This is not to relegate style to mere relevance and simple utilitarianism—as Lanham notes, a full range of motives includes the ludic and aesthetic as well as ethic (2003, p 210). Rather than simply existing as ornate luxury or transparent dress of thought, style—that which helps actors compel audiences toward the aims of their persuasion—is an action. Francis Bacon pointed (perhaps inadvertently) to the generative nature of style: “Men believe that their reason governs words; but it is also true that words react on the understanding” (Novum Organum, pXXX). That is, stylistic choice goes beyond dress for thought, even beyond motive, and seems to impact humans’ interpretive and conceptual faculties themselves.
Writing instructors often explicitly claim that the basic purpose of writing instruction is to teach students to do through writing. In his rationale for “making style significant” to students, Weathers (1970) argues we must confirm the following to students: “style has something to do with better communication” (p. 368), style is “proof of a human being’s individuality” (p. 369), style “is a gesture of personal freedom against inflexible states of mind” (p. 369), and most importantly, that in acquiring a sense of many styles, students are “equipping [themselves] for a more adaptive way of life within a society increasingly complex and multifaceted.
In its complex pluralism, style is also active. It is always changing, always contextual. For language learners, that’s perhaps part of the problem. Language is managed kairotically by humans, with a sense of what is needed in a particular situation. What our style “ought to be” in any given situation is tricky: as Lanham points out in his criticism of Clarity-Brevity-Sincerity models for prose, “There are times in life when one must be absolutely clear, brief, and sincere, but not many; the whole of civility lies in learning how few they be” (p. 2). Despite our modern desire for rules, despite the fossilizing influence of the printing press, written style evolves and resists prescription.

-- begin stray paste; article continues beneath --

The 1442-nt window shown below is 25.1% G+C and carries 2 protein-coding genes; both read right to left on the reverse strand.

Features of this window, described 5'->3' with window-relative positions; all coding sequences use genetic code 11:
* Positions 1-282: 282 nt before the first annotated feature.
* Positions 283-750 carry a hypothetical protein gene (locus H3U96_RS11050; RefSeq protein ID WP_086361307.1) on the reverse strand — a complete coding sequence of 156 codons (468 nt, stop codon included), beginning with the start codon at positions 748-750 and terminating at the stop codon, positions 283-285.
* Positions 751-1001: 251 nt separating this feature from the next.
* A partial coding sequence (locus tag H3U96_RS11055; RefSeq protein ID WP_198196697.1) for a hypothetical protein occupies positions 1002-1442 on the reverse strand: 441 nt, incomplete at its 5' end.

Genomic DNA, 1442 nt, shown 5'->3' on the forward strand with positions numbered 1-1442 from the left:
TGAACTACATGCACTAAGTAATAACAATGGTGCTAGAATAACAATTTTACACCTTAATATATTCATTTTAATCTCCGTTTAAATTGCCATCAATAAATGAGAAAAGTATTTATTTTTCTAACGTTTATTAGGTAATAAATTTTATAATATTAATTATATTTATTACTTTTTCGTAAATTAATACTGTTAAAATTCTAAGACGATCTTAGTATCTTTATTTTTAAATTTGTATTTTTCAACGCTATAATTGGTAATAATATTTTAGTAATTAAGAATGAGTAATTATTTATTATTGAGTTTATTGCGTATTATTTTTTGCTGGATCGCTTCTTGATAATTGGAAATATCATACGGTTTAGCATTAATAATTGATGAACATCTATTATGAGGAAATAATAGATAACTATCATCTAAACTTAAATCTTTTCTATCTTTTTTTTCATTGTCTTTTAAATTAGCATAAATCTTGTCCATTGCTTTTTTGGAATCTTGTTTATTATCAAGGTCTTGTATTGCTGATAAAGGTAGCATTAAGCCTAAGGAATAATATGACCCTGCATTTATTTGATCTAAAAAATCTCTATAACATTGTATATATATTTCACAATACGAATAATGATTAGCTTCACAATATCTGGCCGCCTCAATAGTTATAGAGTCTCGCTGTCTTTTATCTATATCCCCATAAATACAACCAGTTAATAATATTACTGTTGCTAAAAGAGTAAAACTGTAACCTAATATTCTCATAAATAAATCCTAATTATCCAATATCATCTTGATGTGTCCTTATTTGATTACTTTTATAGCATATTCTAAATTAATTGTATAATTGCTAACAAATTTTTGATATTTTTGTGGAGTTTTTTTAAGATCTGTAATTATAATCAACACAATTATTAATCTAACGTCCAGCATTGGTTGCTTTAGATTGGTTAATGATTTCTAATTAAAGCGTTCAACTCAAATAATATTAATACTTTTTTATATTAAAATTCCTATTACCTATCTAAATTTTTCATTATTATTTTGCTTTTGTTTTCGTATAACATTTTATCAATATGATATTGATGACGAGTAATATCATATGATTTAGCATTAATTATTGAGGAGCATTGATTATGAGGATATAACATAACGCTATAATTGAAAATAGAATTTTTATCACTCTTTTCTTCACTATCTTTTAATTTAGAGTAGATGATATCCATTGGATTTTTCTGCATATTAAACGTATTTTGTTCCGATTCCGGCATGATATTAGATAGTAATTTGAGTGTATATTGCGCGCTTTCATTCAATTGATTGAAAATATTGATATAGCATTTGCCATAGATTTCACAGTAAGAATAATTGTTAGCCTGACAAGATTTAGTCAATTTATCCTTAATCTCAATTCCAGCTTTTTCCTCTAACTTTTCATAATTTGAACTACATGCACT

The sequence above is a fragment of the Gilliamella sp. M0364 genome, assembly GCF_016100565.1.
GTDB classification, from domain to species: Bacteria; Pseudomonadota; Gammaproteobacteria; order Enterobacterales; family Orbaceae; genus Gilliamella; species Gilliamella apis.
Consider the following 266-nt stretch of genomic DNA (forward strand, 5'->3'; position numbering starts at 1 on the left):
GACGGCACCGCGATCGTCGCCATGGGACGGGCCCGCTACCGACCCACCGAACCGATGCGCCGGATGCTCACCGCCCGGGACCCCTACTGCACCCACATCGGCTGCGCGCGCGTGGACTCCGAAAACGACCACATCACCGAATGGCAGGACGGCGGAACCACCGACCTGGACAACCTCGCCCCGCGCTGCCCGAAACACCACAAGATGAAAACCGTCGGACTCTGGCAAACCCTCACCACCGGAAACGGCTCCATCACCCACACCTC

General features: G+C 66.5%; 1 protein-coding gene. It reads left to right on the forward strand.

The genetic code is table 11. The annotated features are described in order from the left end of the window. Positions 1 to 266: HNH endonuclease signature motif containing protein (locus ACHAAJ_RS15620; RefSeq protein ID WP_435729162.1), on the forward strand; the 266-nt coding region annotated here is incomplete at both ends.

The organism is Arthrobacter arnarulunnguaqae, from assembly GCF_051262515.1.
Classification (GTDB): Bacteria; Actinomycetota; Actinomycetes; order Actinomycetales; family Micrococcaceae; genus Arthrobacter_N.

This resistance often comes from prescriptive sources themselves; variant advice from our dispensers of stylistic dicta only serves to confuse the issue (not to mention students). The Purdue OWL, for example, is a common one-stop reference for writing teachers and students on the Web. Their page on the basics of APA stylistics advises writers that “it is a common misconception that foregrounding the research requires using the passive voice (‘Experiments have been conducted …’) (Purdue OWL, 2010). However, see how the first sentence of OWL’s sample APA-style paper begins in Figure 1:
Figure 1. Sample APA paper, Purdue OWL.
It’s no wonder that our students don’t know what to do—the first sentence of their sample employs almost the exact same passive language that their advice has warned students against.